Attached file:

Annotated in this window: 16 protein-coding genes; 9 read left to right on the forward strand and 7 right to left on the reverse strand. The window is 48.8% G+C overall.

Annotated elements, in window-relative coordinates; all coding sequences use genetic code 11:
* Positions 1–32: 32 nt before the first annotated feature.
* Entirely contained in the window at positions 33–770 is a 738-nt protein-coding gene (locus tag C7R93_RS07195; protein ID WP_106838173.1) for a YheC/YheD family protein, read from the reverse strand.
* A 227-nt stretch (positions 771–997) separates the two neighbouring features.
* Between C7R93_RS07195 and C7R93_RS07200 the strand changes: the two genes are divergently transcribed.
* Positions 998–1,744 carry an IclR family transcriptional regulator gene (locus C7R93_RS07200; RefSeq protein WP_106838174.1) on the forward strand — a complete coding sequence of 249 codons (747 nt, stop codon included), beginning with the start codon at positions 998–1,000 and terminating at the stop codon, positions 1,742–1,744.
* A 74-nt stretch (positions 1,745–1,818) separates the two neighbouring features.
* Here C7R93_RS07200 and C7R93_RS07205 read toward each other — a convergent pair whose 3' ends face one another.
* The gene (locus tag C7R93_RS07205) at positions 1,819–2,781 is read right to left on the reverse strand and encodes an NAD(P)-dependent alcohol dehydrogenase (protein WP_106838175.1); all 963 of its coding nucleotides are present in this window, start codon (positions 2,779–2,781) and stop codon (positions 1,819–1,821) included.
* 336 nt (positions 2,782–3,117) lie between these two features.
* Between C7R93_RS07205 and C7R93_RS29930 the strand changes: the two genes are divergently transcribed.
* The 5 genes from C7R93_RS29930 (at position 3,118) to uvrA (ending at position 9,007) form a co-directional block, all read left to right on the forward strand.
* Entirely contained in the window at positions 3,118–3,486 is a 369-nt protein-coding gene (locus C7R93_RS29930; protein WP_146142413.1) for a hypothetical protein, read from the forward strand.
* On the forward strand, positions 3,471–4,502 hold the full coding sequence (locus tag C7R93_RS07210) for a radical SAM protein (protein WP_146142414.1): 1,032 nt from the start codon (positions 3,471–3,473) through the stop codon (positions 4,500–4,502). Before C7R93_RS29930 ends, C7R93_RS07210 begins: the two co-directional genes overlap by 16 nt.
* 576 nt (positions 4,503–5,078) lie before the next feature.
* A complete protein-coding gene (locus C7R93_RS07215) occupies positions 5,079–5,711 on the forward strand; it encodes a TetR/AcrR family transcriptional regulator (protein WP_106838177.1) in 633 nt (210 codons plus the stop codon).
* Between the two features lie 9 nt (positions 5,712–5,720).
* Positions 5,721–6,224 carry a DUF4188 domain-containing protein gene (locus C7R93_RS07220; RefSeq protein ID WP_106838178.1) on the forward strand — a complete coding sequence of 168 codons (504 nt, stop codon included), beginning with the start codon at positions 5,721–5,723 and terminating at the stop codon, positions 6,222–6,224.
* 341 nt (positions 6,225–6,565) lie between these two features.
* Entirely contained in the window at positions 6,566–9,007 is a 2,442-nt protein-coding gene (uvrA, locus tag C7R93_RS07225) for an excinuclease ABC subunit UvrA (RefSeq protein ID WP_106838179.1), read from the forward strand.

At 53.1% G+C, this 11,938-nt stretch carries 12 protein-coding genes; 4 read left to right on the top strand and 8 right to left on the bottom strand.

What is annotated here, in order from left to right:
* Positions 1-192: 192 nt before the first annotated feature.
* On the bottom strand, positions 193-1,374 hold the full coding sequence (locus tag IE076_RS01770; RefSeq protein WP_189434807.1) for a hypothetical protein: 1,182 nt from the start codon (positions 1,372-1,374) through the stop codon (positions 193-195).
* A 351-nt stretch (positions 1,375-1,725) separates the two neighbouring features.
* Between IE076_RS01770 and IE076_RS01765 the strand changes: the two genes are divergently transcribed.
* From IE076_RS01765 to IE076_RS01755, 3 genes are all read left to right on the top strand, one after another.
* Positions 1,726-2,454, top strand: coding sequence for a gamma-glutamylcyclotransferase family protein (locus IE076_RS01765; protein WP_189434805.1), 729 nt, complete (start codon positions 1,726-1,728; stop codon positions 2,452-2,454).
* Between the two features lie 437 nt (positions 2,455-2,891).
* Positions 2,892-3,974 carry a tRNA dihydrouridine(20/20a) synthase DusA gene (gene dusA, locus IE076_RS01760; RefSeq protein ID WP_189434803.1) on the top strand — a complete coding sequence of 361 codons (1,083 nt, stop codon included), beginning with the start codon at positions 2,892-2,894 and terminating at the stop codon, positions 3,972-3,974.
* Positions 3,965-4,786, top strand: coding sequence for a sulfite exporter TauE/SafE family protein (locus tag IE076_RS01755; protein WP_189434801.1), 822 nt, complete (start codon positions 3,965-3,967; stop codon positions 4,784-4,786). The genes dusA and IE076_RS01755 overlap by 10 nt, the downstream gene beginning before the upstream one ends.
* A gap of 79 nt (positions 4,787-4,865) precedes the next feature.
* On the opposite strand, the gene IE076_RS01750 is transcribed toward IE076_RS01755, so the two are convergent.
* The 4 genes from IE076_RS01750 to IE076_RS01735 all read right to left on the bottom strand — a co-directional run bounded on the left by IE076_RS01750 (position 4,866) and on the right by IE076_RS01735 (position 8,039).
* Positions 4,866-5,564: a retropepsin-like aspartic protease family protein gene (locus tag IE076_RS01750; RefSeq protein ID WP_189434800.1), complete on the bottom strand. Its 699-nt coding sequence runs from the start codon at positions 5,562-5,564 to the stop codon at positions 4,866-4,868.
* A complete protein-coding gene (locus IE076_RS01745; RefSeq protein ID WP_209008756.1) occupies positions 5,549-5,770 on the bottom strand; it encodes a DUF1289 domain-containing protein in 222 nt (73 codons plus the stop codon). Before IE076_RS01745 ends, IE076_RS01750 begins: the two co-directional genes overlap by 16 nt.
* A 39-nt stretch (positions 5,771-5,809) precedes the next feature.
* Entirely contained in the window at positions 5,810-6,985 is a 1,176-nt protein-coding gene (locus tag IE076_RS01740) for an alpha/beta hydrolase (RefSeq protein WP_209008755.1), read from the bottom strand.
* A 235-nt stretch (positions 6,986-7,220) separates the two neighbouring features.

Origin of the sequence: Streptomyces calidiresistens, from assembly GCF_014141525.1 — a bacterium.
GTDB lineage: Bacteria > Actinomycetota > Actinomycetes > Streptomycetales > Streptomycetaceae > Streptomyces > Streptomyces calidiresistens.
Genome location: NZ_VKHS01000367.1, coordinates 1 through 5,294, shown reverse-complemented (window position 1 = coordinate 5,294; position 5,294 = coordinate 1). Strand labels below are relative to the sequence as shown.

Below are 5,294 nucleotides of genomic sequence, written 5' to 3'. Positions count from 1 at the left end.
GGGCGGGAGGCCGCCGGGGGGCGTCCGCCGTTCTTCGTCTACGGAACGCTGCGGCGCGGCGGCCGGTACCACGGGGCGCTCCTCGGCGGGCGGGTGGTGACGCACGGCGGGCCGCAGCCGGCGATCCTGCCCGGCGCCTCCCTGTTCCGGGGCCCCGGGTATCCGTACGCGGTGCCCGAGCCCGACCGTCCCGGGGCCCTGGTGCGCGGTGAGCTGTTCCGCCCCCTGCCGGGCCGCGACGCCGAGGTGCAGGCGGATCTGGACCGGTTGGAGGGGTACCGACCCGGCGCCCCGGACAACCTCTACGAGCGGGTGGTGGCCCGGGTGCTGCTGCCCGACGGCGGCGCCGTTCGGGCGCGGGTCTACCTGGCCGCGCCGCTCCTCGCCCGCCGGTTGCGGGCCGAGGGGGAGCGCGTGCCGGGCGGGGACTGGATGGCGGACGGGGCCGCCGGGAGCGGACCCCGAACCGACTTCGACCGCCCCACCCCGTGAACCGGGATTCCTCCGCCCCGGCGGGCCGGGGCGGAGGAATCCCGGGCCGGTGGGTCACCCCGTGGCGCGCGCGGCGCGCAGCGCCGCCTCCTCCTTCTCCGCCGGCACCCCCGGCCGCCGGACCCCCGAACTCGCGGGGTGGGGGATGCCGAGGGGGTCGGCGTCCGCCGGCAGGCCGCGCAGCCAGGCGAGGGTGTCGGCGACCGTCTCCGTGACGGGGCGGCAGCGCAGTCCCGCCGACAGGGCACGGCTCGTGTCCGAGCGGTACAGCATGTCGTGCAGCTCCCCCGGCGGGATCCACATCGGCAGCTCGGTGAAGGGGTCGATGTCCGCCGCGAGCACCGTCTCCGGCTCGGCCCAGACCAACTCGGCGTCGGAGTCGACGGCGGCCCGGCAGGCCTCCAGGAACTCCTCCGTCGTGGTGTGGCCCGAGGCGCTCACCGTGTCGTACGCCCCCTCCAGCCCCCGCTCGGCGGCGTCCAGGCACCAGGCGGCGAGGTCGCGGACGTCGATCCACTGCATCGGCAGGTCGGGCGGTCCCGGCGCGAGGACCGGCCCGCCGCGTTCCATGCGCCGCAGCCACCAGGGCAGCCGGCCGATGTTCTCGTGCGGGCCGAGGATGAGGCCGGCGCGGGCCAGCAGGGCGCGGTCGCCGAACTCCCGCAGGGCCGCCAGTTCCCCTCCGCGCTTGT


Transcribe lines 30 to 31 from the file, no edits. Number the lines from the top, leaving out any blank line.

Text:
* Between the two features lie 437 nt (positions 2,455-2,891).
* Positions 2,892-3,974 carry a tRNA dihydrouridine(20/20a) synthase DusA gene (gene dusA, locus IE076_RS01760; RefSeq protein ID WP_189434803.1) on the top strand — a complete coding sequence of 361 codons (1,083 nt, stop codon included), beginning with the start codon at positions 2,892-2,894 and terminating at the stop codon, positions 3,972-3,974.